At the end of the month of June, the book club educators got the chance to meet online via zoom meeting room. This was a great way to end the book up and introduce themselves in a more personal, interactive way. One of the best parts was making plans for potential future meetups and then that next week to meet up at the Indiana Deaf Educator and Educational Interpreters Conference as well as potential ideas to continue this collaborative nature of the book club.  

Because of the book club, many got to meet up, informally, in person with their newly found connected educators at the Indiana Deaf Educator’s and Educational Interpreter’s Conference at the end of June 2019. It was so fun to meet the participants in person and hear how their book was helping them think of innovative ideas for their students for this upcoming school year. They were meeting other teachers that they had not met before growing their personal learning network. 

Lastly, each participant received mail with a certificate for their dedication to serving Indiana’s students who are deaf/hard of hearing and recognizing their years of service.  As well as a computer decal with the wording, “deaf educator”. Participants also received professional growth points for their participation in the book club through the PATINS Project.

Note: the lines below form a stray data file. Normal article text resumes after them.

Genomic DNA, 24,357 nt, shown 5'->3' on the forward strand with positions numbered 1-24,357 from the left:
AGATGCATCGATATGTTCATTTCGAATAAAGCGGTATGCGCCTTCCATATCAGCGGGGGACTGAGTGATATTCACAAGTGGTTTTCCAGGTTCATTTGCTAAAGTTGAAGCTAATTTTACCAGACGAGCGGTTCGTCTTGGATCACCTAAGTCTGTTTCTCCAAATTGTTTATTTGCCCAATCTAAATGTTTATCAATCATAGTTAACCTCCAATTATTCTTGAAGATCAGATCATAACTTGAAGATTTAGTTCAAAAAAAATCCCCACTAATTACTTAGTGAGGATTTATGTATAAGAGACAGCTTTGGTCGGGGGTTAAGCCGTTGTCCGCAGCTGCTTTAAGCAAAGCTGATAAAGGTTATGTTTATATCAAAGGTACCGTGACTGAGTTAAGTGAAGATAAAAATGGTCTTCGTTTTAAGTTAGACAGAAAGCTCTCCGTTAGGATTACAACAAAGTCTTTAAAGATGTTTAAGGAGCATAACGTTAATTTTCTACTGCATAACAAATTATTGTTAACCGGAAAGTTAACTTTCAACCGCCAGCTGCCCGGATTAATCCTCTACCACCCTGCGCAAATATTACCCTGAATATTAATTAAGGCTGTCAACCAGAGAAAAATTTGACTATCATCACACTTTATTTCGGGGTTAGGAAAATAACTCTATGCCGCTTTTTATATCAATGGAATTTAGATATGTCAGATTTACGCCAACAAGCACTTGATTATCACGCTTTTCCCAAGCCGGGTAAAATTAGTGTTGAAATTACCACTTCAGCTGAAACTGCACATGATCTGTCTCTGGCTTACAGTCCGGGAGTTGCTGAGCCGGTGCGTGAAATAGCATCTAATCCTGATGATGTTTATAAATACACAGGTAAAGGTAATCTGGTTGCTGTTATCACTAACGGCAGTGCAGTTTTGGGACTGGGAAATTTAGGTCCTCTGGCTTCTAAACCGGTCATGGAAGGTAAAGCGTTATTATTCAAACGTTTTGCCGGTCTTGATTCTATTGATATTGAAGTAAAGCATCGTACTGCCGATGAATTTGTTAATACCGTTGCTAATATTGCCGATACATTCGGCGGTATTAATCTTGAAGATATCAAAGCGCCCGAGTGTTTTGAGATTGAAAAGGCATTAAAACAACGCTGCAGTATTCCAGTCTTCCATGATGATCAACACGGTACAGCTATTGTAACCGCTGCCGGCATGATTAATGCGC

I am so excited to have gotten the chance to help connect, elevate, and celebrate our precious Indiana Teachers of students who are deaf and hard of hearing. Keep doing the amazing work in supporting the best possible outcomes for our students in Indiana! 

Please comment on your summer book selections and what you will take away from your reading to inspire your next school year with our amazing students. Don’t forget to take some time to remember your “why” as you refresh and look onto the new school year. 

Make sure to like and share the PATINS blog with your colleagues. Subscribe to this blog to receive notifications each time a PATINS/ICAM specialists posts a new blog.


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Apr
11

ISO: Someone Like Me